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Pasta cooking water

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small h Mar 7, 2007 07:29 PM

This has been bothering me for some time. Many recipes advise reserving pasta cooking water to loosen up a sauce. Why is pasta cooking water superior to plain old water? Does the pasta starch leach into the cooking water & have some positive effect? It can't be a question of flavor -- pasta doesn't have much flavor.

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  1. j
    JudiAU RE: small h Mar 7, 2007 07:31 PM

    Yes. The starch in the pasta water can help bind the sauce. It is also helpful to have hot water to loosen the sauce if it is a little too thick.

    1. SeaSide Tomato RE: small h Mar 7, 2007 07:32 PM

      yes: Starch and salt = yum and add body, whereas plain water won't

      1. daily_unadventures RE: small h Mar 7, 2007 09:28 PM

        Quite right. Another thing to note is that apparently a lot of recipes are adapted from restaurants kitchens - and the pasta water you find there is quite different then what you have accessible in your kitchen. Simply because they have boiled dozens, if not a hundred, plates of pasta in the same pot, hence more starch. That said I do think that using the water does help bind the sauce and the heat is probably a factor.

        Katerina
        http://dailyunadventures.com

        1. Karl S RE: small h Mar 8, 2007 07:41 AM

          Pasta cooking water has starch and salt. It helps to emulsify the sauce and glaze the pasta properly if you finish cooking the pasta in the sauce and add the water and reduce.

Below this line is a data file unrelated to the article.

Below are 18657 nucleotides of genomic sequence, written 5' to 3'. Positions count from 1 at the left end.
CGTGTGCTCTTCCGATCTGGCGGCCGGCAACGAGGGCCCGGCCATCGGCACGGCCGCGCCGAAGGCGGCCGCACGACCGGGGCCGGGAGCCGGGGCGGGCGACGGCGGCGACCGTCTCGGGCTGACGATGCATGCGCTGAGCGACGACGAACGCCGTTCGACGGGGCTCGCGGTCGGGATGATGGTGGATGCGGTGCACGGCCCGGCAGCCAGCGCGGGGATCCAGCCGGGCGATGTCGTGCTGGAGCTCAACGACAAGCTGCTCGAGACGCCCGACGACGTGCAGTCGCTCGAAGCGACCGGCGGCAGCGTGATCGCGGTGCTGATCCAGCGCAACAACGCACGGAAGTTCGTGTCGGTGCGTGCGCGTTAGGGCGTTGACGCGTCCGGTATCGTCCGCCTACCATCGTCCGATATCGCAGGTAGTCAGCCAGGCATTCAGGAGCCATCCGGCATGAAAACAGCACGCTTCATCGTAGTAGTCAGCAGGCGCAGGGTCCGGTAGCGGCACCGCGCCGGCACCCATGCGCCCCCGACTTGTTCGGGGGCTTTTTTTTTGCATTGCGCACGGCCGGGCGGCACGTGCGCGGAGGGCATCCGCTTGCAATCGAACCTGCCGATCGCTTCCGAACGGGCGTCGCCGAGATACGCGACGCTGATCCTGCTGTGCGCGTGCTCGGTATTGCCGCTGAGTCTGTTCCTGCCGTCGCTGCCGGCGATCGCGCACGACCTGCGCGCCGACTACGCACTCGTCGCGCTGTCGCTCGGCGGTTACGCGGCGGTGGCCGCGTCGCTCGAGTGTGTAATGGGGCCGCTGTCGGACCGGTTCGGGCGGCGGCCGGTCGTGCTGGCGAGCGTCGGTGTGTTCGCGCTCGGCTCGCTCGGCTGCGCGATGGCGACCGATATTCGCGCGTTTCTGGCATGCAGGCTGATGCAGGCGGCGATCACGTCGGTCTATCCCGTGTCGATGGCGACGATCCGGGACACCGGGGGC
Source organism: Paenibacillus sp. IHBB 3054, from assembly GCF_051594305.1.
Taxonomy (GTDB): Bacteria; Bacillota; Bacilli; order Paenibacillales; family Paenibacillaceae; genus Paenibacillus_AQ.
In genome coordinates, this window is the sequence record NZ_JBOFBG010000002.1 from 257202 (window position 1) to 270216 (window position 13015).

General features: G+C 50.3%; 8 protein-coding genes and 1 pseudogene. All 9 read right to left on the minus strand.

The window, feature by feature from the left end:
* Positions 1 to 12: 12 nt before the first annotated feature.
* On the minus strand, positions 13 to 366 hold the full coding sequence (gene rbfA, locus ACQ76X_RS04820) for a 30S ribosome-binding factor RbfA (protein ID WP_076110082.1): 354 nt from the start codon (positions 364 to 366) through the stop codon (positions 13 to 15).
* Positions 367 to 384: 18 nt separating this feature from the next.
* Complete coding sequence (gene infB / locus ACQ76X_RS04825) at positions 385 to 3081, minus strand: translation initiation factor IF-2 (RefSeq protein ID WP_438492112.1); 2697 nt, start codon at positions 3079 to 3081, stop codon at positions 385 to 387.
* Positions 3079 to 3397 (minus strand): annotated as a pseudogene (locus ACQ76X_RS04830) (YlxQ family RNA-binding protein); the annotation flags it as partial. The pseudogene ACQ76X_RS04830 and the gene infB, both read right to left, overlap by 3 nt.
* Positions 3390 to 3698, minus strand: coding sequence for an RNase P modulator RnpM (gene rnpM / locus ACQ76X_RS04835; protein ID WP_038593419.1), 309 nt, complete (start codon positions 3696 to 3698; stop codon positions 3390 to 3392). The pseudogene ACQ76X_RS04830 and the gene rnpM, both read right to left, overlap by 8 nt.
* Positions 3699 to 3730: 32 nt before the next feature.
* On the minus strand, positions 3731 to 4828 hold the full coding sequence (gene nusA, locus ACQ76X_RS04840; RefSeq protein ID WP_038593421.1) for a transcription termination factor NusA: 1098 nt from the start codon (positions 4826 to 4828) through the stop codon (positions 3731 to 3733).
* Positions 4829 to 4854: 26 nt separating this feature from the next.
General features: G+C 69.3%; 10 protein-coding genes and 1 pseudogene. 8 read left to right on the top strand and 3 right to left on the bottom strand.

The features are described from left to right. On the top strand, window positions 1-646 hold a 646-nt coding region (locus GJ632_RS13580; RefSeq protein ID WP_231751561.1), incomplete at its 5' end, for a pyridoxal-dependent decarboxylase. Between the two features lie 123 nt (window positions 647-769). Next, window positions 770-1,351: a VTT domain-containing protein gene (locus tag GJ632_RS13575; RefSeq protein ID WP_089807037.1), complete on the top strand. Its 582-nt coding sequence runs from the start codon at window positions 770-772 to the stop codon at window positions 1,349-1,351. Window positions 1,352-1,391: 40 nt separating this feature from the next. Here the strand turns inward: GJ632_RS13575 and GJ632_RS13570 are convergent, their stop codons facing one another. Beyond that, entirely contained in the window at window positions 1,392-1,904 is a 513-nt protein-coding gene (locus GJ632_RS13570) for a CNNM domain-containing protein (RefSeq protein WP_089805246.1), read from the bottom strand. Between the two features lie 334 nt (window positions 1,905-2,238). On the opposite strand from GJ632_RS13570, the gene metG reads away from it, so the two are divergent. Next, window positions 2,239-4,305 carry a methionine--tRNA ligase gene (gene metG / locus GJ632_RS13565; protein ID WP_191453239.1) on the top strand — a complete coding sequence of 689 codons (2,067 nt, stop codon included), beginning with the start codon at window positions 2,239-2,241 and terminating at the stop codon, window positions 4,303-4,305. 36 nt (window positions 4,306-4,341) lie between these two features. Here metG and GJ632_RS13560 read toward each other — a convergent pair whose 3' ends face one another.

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            ngardet RE: small h Mar 8, 2007 11:56 AM

            So this means that if you are having pasta in a restaurant late in the service you will get pasta water in your dish with a lot more starch than at the beginning of the service since restaurants use a pasta cooker. Will the dish be more flavorful? Probably.

            1 Reply
            1. re: ngardet
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              ben61820 RE: ngardet Mar 9, 2007 07:08 AM

              completely right. pasta later in the evening from GOOD restaurants will have the most starch-filled water tossed in with the pasta right before plating. i say this only having seen it done from my station in the pastry kitchen of one of Batali's biggest places:)

            2. g
              Grubbjunkie RE: small h Mar 8, 2007 12:04 PM

              Agreed with the above, except to note that there is only salt if you salt the water before cooking the pasta. Many people skip this step. If, on the other hand, you heavily salt your pasta water, be careful to not oversalt the pasta.

              1 Reply
              1. re: Grubbjunkie
                Karl S RE: Grubbjunkie Mar 8, 2007 01:57 PM

                Oh, well, pasta boiled in unsalted water tastes flat. I guess if you add enough sauce so that the taste of the pasta doesn't matter, then it doesn't matter, but the reasons Italians always salt their pasta cooking water (almost like sea water) is because their pasta tends to be the star and the sauce is just the backup condiment.

              2. clamscasino RE: small h Mar 9, 2007 05:22 AM

                This is a subject that was beautifully addressed by Bill Buford in his book Heat.

                1. jfood RE: small h Mar 9, 2007 05:29 AM

                  After reading many threads on this subject I tried a few months ago. I take a measuring cup and scoop out some pasta water right before i drain. It works great and the sauce does stick better. Karl S converted me, thank you.

                  I have also tried the salted versus unsalted test and find the pasta is better cooked in lightly salted water.

                  1. s
                    small h RE: small h Mar 9, 2007 04:24 PM

                    Thanks, all. To coconutz, I think I "asked and speculated" rather than "asked and answered." In any event, now I know, and now I also know about the Buford book.

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